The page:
Now they blame the Iraqis themselves, not the invasion that left many people dead, wounded, traumatized and terrorized.

They quickly forget how the invasion amplified tensions between Iraqis and turned them against each other. So many people are killed simply because they are seen as traitors who help the foreign occupation.

The other day, the military channel TV showed a documentary about a brigade that settled in one Saddam's son palaces. They showed how the soldiers were jumping in one of its pools, and having parties.

What a shame, what a shame.

No foreign nation should assist the Bush administration in Iraq. None.

The Bush administration must be forced to withdraw from Iraq, and to admit that it was a MISTAKE, A BLUNDER.

It is because of US troops that radicals, nationalists, etc are fighting, not the other way around (where were these groups before the invasion?). Since when Arabs loved American troops, let alone foreign troops? since WHEN?

Bush is abusing the Army, ruining its image in the world, and ruining the US image in the world too.

Iraq might not recover anytime soon because so much damage was done but the best chance they got is when US troops left the country.

As long as US troops are present, attacks will continue. Those people regard it as a struggle against foreign occupation no matter what the US says.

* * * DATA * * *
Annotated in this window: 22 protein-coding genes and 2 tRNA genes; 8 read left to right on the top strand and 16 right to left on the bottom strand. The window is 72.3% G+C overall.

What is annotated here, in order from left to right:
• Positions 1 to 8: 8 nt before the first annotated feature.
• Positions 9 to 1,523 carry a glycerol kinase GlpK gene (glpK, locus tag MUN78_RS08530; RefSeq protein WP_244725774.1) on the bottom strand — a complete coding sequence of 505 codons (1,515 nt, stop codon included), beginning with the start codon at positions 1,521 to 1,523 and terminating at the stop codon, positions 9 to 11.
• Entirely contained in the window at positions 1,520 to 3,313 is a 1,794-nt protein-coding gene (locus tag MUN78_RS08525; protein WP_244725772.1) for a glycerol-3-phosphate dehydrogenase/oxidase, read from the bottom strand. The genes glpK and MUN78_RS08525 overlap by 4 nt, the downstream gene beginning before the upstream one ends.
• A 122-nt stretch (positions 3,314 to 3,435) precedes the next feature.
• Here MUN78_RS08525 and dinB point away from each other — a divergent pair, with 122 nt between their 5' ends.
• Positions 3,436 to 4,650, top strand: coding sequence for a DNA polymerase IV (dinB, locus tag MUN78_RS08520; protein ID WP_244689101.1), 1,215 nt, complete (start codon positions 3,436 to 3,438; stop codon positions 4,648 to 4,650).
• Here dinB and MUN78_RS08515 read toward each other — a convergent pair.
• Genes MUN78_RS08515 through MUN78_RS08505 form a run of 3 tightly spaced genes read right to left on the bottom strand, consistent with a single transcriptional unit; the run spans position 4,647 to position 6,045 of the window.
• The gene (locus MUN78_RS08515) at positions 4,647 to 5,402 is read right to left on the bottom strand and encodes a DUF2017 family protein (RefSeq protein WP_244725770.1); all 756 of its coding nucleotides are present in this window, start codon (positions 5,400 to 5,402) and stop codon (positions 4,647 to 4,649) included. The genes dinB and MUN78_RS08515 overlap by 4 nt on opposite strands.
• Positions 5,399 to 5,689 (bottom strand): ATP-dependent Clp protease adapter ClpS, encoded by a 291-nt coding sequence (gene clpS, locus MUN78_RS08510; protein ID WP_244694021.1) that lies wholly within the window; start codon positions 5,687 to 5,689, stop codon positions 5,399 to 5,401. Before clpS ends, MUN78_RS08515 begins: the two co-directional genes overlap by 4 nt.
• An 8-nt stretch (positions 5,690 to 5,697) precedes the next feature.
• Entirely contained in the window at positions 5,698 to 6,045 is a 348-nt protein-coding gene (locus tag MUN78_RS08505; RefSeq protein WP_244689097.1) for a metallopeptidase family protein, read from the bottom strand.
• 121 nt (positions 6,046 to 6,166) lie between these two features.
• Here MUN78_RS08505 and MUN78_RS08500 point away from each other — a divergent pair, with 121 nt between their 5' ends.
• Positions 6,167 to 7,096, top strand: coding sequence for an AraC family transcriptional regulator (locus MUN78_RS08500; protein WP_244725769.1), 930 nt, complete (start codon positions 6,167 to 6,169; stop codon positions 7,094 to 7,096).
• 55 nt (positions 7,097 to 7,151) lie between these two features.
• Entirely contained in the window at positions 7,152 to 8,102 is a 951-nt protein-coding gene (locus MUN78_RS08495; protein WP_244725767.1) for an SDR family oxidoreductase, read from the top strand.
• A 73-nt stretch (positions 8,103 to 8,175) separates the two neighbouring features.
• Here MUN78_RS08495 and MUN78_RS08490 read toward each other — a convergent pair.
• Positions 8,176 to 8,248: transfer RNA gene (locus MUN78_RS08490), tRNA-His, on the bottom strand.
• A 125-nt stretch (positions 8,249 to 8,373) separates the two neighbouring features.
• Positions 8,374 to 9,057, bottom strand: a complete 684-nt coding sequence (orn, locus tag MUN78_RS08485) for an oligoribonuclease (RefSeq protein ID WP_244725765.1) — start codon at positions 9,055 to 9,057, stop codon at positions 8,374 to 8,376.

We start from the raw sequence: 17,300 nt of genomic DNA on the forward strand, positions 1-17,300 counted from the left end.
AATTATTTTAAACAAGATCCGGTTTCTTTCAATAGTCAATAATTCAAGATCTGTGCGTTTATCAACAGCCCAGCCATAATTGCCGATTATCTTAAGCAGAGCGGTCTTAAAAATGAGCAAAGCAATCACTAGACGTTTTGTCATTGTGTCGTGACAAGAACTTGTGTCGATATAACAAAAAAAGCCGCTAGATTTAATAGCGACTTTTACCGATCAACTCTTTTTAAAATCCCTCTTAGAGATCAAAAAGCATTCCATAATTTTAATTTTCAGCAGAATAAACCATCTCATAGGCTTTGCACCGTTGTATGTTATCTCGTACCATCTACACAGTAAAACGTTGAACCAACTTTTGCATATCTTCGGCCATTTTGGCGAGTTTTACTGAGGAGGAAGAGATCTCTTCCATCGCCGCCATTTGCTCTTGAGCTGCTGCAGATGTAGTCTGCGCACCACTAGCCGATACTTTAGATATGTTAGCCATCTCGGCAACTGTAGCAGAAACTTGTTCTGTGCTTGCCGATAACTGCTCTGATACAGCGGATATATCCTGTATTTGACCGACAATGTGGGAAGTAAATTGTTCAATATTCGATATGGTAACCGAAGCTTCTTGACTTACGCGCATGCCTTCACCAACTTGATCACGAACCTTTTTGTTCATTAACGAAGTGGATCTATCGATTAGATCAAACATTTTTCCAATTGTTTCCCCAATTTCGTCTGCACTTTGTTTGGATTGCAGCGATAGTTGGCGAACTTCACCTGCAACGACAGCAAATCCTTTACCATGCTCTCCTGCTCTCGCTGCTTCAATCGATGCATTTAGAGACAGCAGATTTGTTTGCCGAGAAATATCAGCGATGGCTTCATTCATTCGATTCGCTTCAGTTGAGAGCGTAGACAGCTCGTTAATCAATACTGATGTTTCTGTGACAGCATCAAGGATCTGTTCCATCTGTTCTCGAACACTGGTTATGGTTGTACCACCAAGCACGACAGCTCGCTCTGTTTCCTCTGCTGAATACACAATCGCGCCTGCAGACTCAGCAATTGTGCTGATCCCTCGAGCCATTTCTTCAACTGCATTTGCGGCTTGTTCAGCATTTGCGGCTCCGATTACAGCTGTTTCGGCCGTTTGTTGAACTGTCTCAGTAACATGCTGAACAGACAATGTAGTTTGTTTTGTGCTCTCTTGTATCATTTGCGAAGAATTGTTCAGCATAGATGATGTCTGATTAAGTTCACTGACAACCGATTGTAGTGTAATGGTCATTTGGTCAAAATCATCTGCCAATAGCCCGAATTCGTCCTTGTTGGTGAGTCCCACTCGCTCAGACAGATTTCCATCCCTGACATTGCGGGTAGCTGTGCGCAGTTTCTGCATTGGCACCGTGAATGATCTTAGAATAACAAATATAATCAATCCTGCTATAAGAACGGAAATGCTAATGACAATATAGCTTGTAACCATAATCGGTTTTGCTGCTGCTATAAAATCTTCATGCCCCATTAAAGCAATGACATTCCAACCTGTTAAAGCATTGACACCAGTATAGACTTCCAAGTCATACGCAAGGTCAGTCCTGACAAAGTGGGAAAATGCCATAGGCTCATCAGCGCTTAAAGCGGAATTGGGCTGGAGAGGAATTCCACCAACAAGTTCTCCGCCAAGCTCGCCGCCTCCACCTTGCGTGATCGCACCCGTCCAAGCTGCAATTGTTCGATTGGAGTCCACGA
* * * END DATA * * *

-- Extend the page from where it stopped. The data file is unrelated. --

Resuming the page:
Posted by: Karim | April 17, 2006 11:17 PM

God of Gods:

"The Sunni Muslims who have long dominated the country make up 12 to 15 percent of the population."

That would be the Sunni ARABs, not ALL sunni.

Shia Arabs make up about 60%, the rest is pretty much Sunni, which includes Arabs and kurds.

Posted by: Karim | April 17, 2006 11:28 PM

I fully agree with those who have argued here that no country should assist the U.S. in its illegal invasion and occupation of Iraq and I'm especially proud that my country, Canada, despite the enormous influence Washington tries to have on us, elected not to join the U.S. on this mad and doomed adventure.

It's interesting to watch as country after country abandons the U.S., realizing that we and the majority of humanity were right about this. in Iraq. With Prodi elected now, Italy will be the next to turn its back on America in Iraq. Spain has already done it. And so have many others in Latin Ameria. Good for them! The "coalition of the willing" was never a true coalition, but a sham involving a loose alliance of weak countries that were bribed or coerced into participating or led by pathetic syccophants. Now that "coalition," bogus to begin with, has all but vanished.

The world was right to oppose this madness, and Iraqis have paid far too high a price already. It's time America was made to bear the full burden of its hubris. The few countries still with America in this tragic orgy of murder and destabilization should continue to desert America.

The U.N. opposed this invasion. The vast majority of humanity opposed it. The vast majority of America's key longstanding allies opposed it. The weapons inspectors opposed it. America's president was the only real driving force behind this war. George W. Bush and his circle ignored all the experts' advice and decided they knew best.

Let's make George W. Bush, and the country that elected him, pay in full for the crime.

Posted by: Samuel | April 18, 2006 12:08 AM

I was in the navy during Vietnam..and this has the capacity to be an even worse move than that....I supported and still support Afghanistan. But this premeditated, idiotic fiasco of the Bush Neocons in Iraq is going to bring America down. Bush might as well be a traitor, as he couldn't do much more to isolate and bankrupt us, and waste our military...Tax cuts for the rich during wartime....Sacrifice! yeah sure..